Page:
High time for lowly kumquat
By MICHELLE JONES, Times Staff Writer
"But we never went to one named after a little fruit," said Mrs. Platzner.
Recently they moved to San Antonio and, according to them, they are still getting used to country living.
The all-day festival that circled the historic courthouse and spilled onto Meridian Avenue east a few blocks, was packed by 10 a.m.
People came to peruse the arts and crafts, be entertained and to eat a large variety of food including kumquat pie, cookies and candy. They could purchase the tiniest of the citrus family in bags, jars and in bottles as the fruit was offered in jams, jellies and syrup. They could even purchase a kumquat tree.
Katy Dorr, 13, Kailyn Hart, 8, and Dakota Hart, 11, were dressed in orange and green as they handed out kumquat balloons. All three said they had tasted kumquats and thought they were good.
First used as ornamentals, the fruit is grown in groves in and around Saint Joseph, considered the kumquat capital of the world. Some years ago people discovered they were quite tasty in a variety of recipes including cakes, chips, chutney, marmalade and Hawaiian chicken. The tiny fruit has a thick, sweet peel and a tart pulp, and can be eaten whole, minus the seeds.
Alan and Jennifer Davis came from Lake Park, Ga., and provided an entertaining as well as edible treat. Taking turns on a bike, they provided the power to run the generator to churn homemade ice cream. They had two churns going at the same time.
"This is a Johnson Iron Horse water pump that was used in World War II," said Alan Davis as he pedaled his bike.
Their ice cream is their own recipe and consists of soy cream, three kinds of milk cream, four kinds of vanilla, sugar -- very little he said -- and a pinch of salt.
"No eggs," he added.
For their breakfast, Sherrill Sims of Brooksville and her friend Gertrude Tresness of Riverview had some of the Davises' ice cream.
"It is delicious," said Sims. "It is topped with hot caramel."
They said they love to come to craft shows and this one is a good one.
"There are a lot of things here I have never seen before," said Tresness.
More than 200 booths featured homemade articles and other items including hand painted switch covers, crocheted towels, rocks with candlewicks stuck inside, stuffed bears wearing vests touting football team logos and all sorts of wood crafts and metal works.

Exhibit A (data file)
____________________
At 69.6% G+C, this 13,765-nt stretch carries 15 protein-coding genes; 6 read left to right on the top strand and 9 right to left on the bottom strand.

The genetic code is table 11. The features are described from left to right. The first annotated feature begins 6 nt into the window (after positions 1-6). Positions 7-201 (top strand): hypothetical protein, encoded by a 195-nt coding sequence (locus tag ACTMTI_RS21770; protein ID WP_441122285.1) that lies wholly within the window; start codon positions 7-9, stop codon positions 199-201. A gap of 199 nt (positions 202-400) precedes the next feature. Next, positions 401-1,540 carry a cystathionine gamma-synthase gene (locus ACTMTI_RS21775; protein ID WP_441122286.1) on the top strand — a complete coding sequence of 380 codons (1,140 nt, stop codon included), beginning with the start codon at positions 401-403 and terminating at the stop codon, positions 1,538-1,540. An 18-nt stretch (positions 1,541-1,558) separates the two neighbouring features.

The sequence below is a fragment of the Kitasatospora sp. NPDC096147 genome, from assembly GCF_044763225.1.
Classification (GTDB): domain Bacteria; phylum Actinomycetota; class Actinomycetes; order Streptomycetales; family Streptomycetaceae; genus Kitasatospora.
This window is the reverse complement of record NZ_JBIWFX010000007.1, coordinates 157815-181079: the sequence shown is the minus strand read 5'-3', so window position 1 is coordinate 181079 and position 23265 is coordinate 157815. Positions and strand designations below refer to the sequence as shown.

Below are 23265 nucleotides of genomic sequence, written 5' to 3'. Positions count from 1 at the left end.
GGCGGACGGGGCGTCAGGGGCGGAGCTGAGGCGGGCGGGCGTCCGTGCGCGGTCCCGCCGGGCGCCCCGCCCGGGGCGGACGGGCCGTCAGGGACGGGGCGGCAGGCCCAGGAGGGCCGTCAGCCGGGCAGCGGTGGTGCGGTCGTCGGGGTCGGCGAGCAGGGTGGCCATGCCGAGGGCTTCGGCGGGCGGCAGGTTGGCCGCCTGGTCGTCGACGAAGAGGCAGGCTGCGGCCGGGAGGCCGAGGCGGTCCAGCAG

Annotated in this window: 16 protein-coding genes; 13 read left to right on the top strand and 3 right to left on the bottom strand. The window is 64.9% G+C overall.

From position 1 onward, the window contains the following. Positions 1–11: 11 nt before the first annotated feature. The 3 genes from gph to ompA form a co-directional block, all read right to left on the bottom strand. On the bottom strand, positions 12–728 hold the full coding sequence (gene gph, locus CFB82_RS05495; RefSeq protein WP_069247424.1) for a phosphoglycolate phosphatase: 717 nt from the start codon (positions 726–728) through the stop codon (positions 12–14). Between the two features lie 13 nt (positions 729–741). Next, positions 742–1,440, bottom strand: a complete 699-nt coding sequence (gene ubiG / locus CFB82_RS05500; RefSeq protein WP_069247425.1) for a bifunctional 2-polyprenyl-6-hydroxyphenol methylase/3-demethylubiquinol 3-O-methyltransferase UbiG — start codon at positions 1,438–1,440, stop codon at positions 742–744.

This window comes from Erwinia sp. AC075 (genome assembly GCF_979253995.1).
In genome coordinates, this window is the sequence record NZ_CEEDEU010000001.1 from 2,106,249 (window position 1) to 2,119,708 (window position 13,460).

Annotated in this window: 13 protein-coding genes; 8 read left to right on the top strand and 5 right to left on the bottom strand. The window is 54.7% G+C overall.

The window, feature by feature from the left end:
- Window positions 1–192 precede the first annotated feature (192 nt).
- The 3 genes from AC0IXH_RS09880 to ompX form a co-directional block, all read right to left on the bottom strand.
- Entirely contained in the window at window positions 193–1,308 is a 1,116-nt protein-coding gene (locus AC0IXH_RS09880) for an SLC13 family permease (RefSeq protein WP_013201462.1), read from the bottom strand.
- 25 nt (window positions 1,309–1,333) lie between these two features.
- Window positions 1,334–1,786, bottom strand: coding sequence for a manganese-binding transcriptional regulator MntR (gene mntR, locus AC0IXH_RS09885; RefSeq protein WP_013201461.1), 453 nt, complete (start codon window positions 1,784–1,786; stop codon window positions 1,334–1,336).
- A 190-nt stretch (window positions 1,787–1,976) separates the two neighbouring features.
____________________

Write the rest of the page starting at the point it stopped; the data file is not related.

Diane and Aimee Davenport of Dade City said they have come every year since the festival began.
"It has really grown since it opened," said Diane Davenport. "I love coming every year and running into people I know who don't live here anymore."
Soybean candles were one of the newest products offered. They came in jars and in many scents, including hot apple pie, blueberry, hazelnut and, of course, kumquat.
Paul Beasley of Dade City said he makes them himself.
"They are clean burning and leave no black residue," he said.
Scented salts, potpourri and crystals were also available to buy.
Combined with the aroma of all the many foods available, fragrances mingled together wafting through the warm, humid air enticing people to try a sample of kettle corn, buy a turkey leg or purchase a scented candle or some salts.
Nancy Rutherford painted designs on buckets and covered the lids with soft material to provide a seat. The buckets could be used for cat food, bird seed or even beach toys for children.
And the children were not left out at the festival as there were train, pedal car and pony rides.
Face painting, cotton candy and hot dogs, the usual fare for kids, were also available.
Entertainment on three different stages, with lots of chairs, provided a respite all day long for visitors to the free festival.
Sponsored by the Dade City Chamber of Commerce, organizers said the festival received a boost this year with publicity on national television and in nationally circulated magazines.
"Next year the event will probably have to expand into more of the city to fit everything in," said Phyllis Smith, executive director for the chamber.
-- Michelle Jones covers central Pasco community news. She can be reached at (800) 333-7505 Ext. 4612 or (813) 909-4612. Her e-mail address is firstname.lastname@example.org
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